The Other First Rounders
Jrue Holiday – 17th pick (2009)
Would you believe me if I told you Jrue Holiday gets more minutes per game than Andre Iguodala? The Sixers grabbed Holiday 17th overall in the PG heavy 2009 draft. Holiday had played very little PG in his high school and college career, but the Sixers recognized Holiday as a smart decision maker who could transition to the position while providing excellent defense at the position. His assists are down this year, but he remains one of the league's up and coming PG talents.
Nikola Vucevic – 16th pick (2011)
As the ninth man in the rotation (13.3 mpg), Vucevic and has been as effective as the 76ers could realistically hope for this early on (4.3 ppg, 4.4 rpg) in his limited role. With Spencer Hawes blowing up like he is, Vucevic won’t get a chance to really showcase anything soon, but expect him to get more minutes as the grind of the shortened season begins to wear on guys.
The Second Round Steal
Lou Williams – 45th pick (2005)
With 2005 being the last drafts to include high schoolers, at the time Williams was pointed to as another example of a guy who made a bad decision to skip college. After all, he fell to the 2nd round and wasn’t even guaranteed and NBA contract. Funny thing is though, unlike most of his chastised high school peers who ended up slipping then disappearing, Williams worked his tail off to prove he belonged. Part of the panning of Williams came from the idea that he was only a SG and an undersized on at that. Well Williams went to work to improve his PG skills in order to be a more natural size fit and it paid off. While he may need to be a volume shooter to get his team-leading points, Williams gets them consistently and the Sixers feed on the energy and quickness he brings off the bench, making him one of the key cogs to their winning ways.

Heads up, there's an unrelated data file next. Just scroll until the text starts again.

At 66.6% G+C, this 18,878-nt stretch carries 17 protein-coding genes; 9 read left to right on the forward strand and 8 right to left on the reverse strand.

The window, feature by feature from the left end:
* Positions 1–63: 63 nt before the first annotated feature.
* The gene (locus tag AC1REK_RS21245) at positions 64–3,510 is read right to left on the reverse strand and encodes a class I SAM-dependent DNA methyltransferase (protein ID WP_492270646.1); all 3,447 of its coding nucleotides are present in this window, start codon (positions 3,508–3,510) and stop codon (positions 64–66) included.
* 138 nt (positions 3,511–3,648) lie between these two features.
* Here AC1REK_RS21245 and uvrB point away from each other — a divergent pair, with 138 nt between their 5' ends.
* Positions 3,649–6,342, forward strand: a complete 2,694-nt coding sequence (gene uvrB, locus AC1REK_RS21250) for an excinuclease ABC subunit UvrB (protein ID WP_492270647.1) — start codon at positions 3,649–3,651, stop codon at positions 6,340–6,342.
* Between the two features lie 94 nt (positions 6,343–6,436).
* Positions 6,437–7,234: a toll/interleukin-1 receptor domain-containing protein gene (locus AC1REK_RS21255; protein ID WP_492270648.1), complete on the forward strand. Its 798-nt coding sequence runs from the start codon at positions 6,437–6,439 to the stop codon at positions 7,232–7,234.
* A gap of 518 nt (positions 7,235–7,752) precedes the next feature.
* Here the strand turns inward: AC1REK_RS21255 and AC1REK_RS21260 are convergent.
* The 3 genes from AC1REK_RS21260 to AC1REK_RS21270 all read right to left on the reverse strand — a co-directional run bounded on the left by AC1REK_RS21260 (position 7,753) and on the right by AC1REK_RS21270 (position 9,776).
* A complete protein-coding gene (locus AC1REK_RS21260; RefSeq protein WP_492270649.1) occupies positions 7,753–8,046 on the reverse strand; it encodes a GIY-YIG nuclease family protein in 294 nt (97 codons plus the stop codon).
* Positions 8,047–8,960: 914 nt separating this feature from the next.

The team was unable to draft shooting guard Jodie Meeks out of Kentucky, a player they identified as an underrated talent during the 2009 draft (41st overall). They were able to swing a deal with Milwaukee during his rookie season to land the mid-second round pick. Meeks has been a starter for Philly and a key member of their rotation. Meeks is able to drop 20+ points any night, but remains streaky.